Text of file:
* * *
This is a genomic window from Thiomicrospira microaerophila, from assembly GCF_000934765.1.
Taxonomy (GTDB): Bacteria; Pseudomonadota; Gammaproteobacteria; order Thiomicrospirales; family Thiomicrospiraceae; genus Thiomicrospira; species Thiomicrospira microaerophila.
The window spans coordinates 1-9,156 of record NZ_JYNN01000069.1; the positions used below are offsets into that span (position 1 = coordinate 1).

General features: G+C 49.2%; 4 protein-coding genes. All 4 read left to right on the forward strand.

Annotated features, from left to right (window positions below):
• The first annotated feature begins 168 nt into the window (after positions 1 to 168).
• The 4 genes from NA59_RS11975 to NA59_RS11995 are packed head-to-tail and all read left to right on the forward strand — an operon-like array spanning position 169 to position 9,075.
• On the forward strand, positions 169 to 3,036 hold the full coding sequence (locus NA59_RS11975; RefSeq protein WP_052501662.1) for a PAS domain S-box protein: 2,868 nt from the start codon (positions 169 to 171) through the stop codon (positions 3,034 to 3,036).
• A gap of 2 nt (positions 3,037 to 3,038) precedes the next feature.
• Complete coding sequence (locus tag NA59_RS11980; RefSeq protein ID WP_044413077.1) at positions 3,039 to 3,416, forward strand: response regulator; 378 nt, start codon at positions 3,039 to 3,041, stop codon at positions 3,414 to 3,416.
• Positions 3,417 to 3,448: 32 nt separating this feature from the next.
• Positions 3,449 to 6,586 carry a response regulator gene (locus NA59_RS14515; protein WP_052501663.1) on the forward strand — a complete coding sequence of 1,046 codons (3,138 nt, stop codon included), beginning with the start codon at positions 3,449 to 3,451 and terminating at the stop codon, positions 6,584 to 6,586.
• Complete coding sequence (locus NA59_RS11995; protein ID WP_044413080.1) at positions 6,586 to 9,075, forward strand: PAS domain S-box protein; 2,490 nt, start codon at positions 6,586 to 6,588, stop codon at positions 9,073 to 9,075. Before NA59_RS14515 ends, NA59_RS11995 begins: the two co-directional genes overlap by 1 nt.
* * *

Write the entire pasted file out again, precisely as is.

This is a genomic window from Thiomicrospira microaerophila, from assembly GCF_000934765.1.
Taxonomy (GTDB): Bacteria; Pseudomonadota; Gammaproteobacteria; order Thiomicrospirales; family Thiomicrospiraceae; genus Thiomicrospira; species Thiomicrospira microaerophila.
The window spans coordinates 1-9,156 of record NZ_JYNN01000069.1; the positions used below are offsets into that span (position 1 = coordinate 1).

General features: G+C 49.2%; 4 protein-coding genes. All 4 read left to right on the forward strand.

Annotated features, from left to right (window positions below):
• The first annotated feature begins 168 nt into the window (after positions 1 to 168).
• The 4 genes from NA59_RS11975 to NA59_RS11995 are packed head-to-tail and all read left to right on the forward strand — an operon-like array spanning position 169 to position 9,075.
• On the forward strand, positions 169 to 3,036 hold the full coding sequence (locus NA59_RS11975; RefSeq protein WP_052501662.1) for a PAS domain S-box protein: 2,868 nt from the start codon (positions 169 to 171) through the stop codon (positions 3,034 to 3,036).
• A gap of 2 nt (positions 3,037 to 3,038) precedes the next feature.
• Complete coding sequence (locus tag NA59_RS11980; RefSeq protein ID WP_044413077.1) at positions 3,039 to 3,416, forward strand: response regulator; 378 nt, start codon at positions 3,039 to 3,041, stop codon at positions 3,414 to 3,416.
• Positions 3,417 to 3,448: 32 nt separating this feature from the next.
• Positions 3,449 to 6,586 carry a response regulator gene (locus NA59_RS14515; protein WP_052501663.1) on the forward strand — a complete coding sequence of 1,046 codons (3,138 nt, stop codon included), beginning with the start codon at positions 3,449 to 3,451 and terminating at the stop codon, positions 6,584 to 6,586.
• Complete coding sequence (locus NA59_RS11995; protein ID WP_044413080.1) at positions 6,586 to 9,075, forward strand: PAS domain S-box protein; 2,490 nt, start codon at positions 6,586 to 6,588, stop codon at positions 9,073 to 9,075. Before NA59_RS14515 ends, NA59_RS11995 begins: the two co-directional genes overlap by 1 nt.